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BMW V12 engine production to end

After 35 years BMW will retire the V12 engine; Rolls-Royce to press on

20 Jan 2022

BMW is set to end production of its V12 engine in June and will commemorate the occasion with a fitting – and very limited – run of special-edition 7 Series models. 


Just one dozen BMW M760i xDrive “Final V12” models will be released in the US market, each with a sticker price of $US200,000 (about $A278,500).


BMW says the Final V12 has been “specifically crafted” for the US market and is distinguished by unique 20-inch alloy wheels in Window Grey or Jet Black. It will be available with a choice of over 80 paint options and several shades of Full Merino leather trim from the BMW Individual catalogue.


Denoted further by a unique V12 badge on the boot lid – in place of the usual 760i nomenclature – the large sedan is equipped with BMW M Sport brakes with a choice of blue- or black-painted calipers, a V12-branded engine cover, as well as commemorative numbered plaque detailing the vehicle’s place in the “final 12”.


The derivative will also feature inscribed sill-panel covers, BMW’s Individual Piano Black trim garnishing, plus Driving Assistance Professional and luxury rear-seating packages, panoramic Sky Lounge LED Roof, adaptive LED headlights with Laserlight, remote-control parking, extended Shadowline exterior trim, and a Bowers & Wilkins Diamond Surround Sound audio system.


BMW USA says that soon after taking delivery, every Final V12 customer will receive a custom-made desk trophy to commemorate their purchase – the item detailing the vehicle’s VIN, paint colour and upholstery choice. It’s expected most of the dozen customers purchasing a Final V12 will be those with long histories of owning a V12-engined 7- or 8-Series derivatives.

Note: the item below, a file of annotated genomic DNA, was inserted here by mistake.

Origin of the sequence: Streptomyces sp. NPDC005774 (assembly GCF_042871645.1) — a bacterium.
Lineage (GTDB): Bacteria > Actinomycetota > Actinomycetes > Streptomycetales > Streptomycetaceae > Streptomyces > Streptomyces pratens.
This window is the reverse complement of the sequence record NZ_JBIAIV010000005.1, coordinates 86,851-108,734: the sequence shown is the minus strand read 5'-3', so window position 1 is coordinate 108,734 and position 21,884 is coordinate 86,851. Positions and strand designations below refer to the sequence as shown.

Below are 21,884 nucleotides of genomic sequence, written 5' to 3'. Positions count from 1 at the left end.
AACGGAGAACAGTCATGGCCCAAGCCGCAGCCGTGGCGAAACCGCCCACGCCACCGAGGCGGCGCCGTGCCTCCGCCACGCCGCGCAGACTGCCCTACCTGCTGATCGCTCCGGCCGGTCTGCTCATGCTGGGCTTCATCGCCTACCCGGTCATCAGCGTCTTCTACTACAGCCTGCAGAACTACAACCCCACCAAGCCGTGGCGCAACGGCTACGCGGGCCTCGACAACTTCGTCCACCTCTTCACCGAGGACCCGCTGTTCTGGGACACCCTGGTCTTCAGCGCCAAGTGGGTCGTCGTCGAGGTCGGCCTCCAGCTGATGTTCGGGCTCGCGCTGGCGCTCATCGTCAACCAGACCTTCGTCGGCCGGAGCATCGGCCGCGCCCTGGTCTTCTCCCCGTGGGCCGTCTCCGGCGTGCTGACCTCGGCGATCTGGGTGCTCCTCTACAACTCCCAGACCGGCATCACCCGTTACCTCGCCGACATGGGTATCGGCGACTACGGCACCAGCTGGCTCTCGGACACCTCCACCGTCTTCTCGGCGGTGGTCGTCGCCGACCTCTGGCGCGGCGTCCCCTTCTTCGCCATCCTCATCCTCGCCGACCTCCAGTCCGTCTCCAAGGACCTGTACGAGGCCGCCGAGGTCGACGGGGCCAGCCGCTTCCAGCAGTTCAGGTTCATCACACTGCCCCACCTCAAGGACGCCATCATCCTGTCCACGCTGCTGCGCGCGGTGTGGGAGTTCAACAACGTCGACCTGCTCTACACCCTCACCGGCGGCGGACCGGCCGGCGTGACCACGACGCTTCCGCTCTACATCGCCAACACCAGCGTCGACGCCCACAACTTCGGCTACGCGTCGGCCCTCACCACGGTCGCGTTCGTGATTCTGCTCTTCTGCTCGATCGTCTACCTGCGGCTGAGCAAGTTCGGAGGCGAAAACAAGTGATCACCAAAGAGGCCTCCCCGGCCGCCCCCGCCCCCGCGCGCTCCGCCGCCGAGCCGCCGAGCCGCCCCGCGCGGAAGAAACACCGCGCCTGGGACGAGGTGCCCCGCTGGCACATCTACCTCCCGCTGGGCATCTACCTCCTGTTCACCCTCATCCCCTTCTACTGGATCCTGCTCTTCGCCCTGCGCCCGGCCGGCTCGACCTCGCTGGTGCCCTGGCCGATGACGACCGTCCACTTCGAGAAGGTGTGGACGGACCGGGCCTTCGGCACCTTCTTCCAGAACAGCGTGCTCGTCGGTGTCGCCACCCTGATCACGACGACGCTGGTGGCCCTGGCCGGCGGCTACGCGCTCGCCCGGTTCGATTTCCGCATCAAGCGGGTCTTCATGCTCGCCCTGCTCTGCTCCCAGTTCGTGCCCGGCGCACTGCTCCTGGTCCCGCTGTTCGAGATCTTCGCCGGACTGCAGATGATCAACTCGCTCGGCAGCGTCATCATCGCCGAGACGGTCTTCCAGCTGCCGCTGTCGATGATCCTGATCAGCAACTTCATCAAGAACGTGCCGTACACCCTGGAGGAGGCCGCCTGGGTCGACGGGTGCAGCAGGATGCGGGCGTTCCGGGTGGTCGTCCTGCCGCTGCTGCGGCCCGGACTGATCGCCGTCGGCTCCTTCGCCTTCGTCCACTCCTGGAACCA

The twin-turbocharged 6.6-litre V12 (N74-series) engine found in BMW’s 7 Series range features BMW M TwinPower Turbo technology, infinitely variable Double Vanos and Valvetronic valve control and high-precision direct injection. 


The all-aluminium mill develops 442kW of power at 5250rpm and 850Nm of torque from just 1500rpm and is mated with a ZF-sourced eight-speed automatic transmission. The claimed 0-100km/h time for the Final V12 is listed at just 3.8 seconds (!).


And while BMW will officially end production of its V12 this year, the larger displacement version of the same engine will continue in Rolls-Royce models for the foreseeable future. 


Although the luxury manufacturer has committed to all-electric propulsion by the end of the decade, it will continue to offer the 6.75-litre (420kW/900Nm) engine in the meantime. 


A smaller, 6.0-litre displacement version of the BMW V12 (developing 400kW/750Nm) has also been available since 2009. 


BMW first introduced a road-going V12 limousine to its portfolio in 1987. 


Essentially the amalgam of two 2.5-litre six-cylinder engines joined at a 60-degree angle, the normally aspirated 5.0-litre(M70-series) unit featured single overhead camshafts with two valves per cylinder and an innovative drive-by-wire throttle body.


The all-aluminium unit produced 220kW and 450Nm and powered the E32-generation 7 Series and E31-generation 8 Series before being superseded in 1993.


Around the same time (1993-98), BMW also produced a DOHC V12 engine that powered McLaren’s F1 supercar and F1 GTR race car, which won the 1995 24 Hours of Le Mans.


BMW’s next roadgoing V12 – the M73-series – had a higher displacement (increased to 5.4 litres) and produced peak outputs to 240kW and 490Nm. The unit featured in the E38 7 Series, E31 8 Series and Rolls-Royce Silver Seraph, and was in service through until 2002. 


The ‘original’ V12 engine was replaced by the all-new N73-series V12, which was offered in 6.0- and 6.8-litre displacements. It saw service in both the BMW 7 Series and Rolls-Royce Phantom.


The N73 was the first BMW V12 roadgoing engine to feature double overhead cams and double Vanos (variable valve timing) and was notably the world’s first production petrol engine to utilise direct injection. The unit was superseded by the current N74-series mill in 2008.


Locally, BMW Australia still lists the V12-powered 7 Series as available via its special-order service. A spokesperson for the German importer told GoAuto News that V12-powered 7 Series offerings are indeed coming to an end.


“We can confirm that a V12 (powered) variant will not be offered in the next generation 7 Series,” a BMW Australia spokesperson said.


The final M760Li for Australia will be delivered this year.



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